I'm considering buying a brass N scale UP caboose, but the pictures on caboosehobbies.com show unpainted models, and I was wondering if the models themselves come painted or unpainted? If I'm paying >$US90 for a model, I want to make sure it's painted. The photos on the Overland Models site show painted models, although the retailer's don't, and I just want to get some advice on this.
If it doesn't say "factory painted" or "custom painted", it comes in brass. Not unpainted, actually the models are painted with a gold lacquer to hide the solder and discolorations from the heat, but that counts as unpainted. A lot of collectors want their models unpainted, oddly enough.
AFAIK, Overland models all come factory painted and lettered.
Plastic models require a very substantial amount of tooling for the casting process. Therefore, to get models of certain special interest cars and locomotives, there has to be short production runs in something that doesn't require casting.
I myself only own one brass locomotive - something that wasn't and still isn't available commercially. Everything else is plastic. However, I would disagree that plastic is just as good. With metal parts, it is possible to make much smaller, fine detail such as grab irons, various pipe details, etc. The walls of cars can be thinner, and have a more realistic look to them.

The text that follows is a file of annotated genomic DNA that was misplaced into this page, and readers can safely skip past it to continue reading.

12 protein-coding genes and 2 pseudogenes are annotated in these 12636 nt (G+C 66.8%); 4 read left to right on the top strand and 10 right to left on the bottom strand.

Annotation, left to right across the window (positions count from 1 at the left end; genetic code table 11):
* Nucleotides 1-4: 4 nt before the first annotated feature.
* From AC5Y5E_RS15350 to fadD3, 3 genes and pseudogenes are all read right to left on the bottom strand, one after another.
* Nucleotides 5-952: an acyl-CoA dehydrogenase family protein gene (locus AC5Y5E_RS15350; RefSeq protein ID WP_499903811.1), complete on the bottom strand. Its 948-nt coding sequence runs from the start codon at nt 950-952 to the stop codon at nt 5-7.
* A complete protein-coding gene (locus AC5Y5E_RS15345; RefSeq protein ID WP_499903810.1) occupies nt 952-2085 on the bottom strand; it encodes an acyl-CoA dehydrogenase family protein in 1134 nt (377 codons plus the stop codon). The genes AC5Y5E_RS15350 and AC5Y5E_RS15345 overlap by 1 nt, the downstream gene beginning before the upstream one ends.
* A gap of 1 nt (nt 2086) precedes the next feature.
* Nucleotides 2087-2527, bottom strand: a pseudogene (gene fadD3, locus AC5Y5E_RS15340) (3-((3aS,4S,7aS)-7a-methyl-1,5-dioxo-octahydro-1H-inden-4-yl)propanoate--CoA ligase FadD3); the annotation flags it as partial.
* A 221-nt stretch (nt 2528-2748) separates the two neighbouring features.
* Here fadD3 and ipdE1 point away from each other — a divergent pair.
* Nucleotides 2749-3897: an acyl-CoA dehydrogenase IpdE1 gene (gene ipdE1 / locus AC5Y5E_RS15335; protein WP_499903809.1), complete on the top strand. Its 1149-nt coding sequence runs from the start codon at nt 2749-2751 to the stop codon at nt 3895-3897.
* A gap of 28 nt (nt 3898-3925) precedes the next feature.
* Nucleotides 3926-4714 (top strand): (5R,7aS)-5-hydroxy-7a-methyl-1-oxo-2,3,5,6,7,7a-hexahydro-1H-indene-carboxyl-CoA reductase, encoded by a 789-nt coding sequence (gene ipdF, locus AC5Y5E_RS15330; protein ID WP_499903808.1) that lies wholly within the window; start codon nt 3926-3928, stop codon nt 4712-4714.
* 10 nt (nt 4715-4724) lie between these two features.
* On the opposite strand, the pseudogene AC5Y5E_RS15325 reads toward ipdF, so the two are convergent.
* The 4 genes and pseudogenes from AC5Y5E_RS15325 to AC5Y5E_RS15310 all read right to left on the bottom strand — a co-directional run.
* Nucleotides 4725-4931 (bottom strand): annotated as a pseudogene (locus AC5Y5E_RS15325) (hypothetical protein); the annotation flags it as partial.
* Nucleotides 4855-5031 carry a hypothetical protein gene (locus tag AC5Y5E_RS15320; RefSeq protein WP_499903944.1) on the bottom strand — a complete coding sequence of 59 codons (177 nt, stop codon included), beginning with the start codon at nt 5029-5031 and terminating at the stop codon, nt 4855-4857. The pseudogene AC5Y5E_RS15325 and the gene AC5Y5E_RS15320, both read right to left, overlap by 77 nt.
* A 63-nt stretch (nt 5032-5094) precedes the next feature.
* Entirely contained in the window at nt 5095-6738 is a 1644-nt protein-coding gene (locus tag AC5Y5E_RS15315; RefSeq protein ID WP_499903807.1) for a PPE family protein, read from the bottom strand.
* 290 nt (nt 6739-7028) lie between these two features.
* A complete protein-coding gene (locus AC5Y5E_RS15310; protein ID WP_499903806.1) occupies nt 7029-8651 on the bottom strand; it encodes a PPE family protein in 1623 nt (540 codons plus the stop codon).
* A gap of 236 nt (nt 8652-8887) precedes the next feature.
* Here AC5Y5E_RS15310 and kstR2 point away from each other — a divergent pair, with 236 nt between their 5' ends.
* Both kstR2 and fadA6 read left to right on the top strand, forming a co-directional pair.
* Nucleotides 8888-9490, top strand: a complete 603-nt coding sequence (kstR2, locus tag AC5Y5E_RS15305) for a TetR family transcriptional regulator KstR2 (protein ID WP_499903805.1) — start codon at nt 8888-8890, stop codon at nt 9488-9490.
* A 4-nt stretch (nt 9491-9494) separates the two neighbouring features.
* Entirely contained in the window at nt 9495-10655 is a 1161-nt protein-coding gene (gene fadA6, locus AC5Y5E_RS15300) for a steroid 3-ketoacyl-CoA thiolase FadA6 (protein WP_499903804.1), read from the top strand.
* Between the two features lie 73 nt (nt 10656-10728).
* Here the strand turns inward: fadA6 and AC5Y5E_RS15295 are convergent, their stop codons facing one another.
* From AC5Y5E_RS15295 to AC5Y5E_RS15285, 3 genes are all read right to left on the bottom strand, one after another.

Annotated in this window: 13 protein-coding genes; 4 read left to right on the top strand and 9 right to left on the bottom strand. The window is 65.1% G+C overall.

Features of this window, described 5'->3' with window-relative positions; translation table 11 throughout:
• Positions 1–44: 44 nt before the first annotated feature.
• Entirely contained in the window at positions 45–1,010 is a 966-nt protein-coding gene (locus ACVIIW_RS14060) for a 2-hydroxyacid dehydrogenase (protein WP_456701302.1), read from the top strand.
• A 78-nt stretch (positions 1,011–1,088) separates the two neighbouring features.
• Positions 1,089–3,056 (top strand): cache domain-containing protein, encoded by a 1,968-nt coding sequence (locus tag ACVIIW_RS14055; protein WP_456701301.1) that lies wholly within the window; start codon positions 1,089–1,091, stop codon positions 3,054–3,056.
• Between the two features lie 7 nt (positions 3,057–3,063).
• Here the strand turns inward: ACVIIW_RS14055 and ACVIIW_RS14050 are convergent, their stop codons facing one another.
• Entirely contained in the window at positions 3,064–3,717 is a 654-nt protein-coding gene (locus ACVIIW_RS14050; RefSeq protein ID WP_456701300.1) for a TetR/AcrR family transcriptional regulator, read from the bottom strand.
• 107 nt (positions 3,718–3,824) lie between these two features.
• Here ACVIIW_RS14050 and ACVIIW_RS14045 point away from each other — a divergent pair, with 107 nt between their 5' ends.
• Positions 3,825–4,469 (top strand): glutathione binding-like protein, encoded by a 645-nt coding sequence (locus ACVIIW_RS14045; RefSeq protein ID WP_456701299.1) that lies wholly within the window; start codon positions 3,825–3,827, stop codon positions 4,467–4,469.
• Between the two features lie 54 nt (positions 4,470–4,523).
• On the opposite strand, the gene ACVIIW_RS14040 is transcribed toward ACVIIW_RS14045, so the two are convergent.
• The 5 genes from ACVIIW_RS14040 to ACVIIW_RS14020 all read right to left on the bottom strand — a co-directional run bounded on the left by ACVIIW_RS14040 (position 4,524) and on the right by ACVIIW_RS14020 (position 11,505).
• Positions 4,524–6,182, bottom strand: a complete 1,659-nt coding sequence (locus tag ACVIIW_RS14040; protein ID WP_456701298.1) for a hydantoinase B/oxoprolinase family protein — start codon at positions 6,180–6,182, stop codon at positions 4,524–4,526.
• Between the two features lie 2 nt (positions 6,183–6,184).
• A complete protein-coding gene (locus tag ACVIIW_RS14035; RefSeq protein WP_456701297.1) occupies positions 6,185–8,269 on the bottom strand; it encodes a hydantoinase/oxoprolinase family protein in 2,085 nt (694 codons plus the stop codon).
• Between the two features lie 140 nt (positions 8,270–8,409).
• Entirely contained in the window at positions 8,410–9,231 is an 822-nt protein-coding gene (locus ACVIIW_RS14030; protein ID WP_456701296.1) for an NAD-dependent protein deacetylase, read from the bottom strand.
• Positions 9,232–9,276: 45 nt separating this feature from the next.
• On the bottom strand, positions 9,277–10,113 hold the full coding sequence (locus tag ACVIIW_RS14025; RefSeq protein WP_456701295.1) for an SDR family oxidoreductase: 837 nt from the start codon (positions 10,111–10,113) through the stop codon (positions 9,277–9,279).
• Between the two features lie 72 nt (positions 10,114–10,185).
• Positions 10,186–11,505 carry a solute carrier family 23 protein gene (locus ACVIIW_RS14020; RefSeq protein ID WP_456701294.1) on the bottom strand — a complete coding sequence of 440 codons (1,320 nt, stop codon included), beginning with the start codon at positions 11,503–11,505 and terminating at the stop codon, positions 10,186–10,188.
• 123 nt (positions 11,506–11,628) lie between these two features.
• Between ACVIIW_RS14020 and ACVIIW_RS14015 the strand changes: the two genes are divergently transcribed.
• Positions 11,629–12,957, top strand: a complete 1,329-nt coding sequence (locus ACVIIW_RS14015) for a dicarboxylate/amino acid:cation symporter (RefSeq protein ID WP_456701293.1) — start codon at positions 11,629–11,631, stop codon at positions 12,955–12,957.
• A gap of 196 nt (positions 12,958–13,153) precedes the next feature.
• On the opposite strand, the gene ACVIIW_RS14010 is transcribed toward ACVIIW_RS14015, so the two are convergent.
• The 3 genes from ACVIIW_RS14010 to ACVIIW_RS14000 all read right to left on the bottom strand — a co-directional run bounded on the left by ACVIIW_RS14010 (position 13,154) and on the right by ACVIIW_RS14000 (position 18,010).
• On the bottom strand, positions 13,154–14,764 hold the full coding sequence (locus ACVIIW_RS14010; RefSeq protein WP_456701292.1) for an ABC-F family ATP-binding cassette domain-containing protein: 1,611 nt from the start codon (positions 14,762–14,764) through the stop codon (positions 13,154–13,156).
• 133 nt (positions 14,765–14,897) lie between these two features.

However, just because it is possibe, doesn't mean that it is always done. There are brass models out there that aren't so very wonderful. Riding qualities and (for locomotives) running qualities can sometimes be poorer than one would expect at the price - because they expect the model to be in a display case or some such rather than actually used.
An awful lot of that fine detail only shows up if you are looking at the thing in a full page photo in model railroader magazine or something like that. Most modelers don't look at their stuff under 5x maginfication like that. For most practical purposes, plastic appears just as good, particularly now that laser machining is far more common than it once was.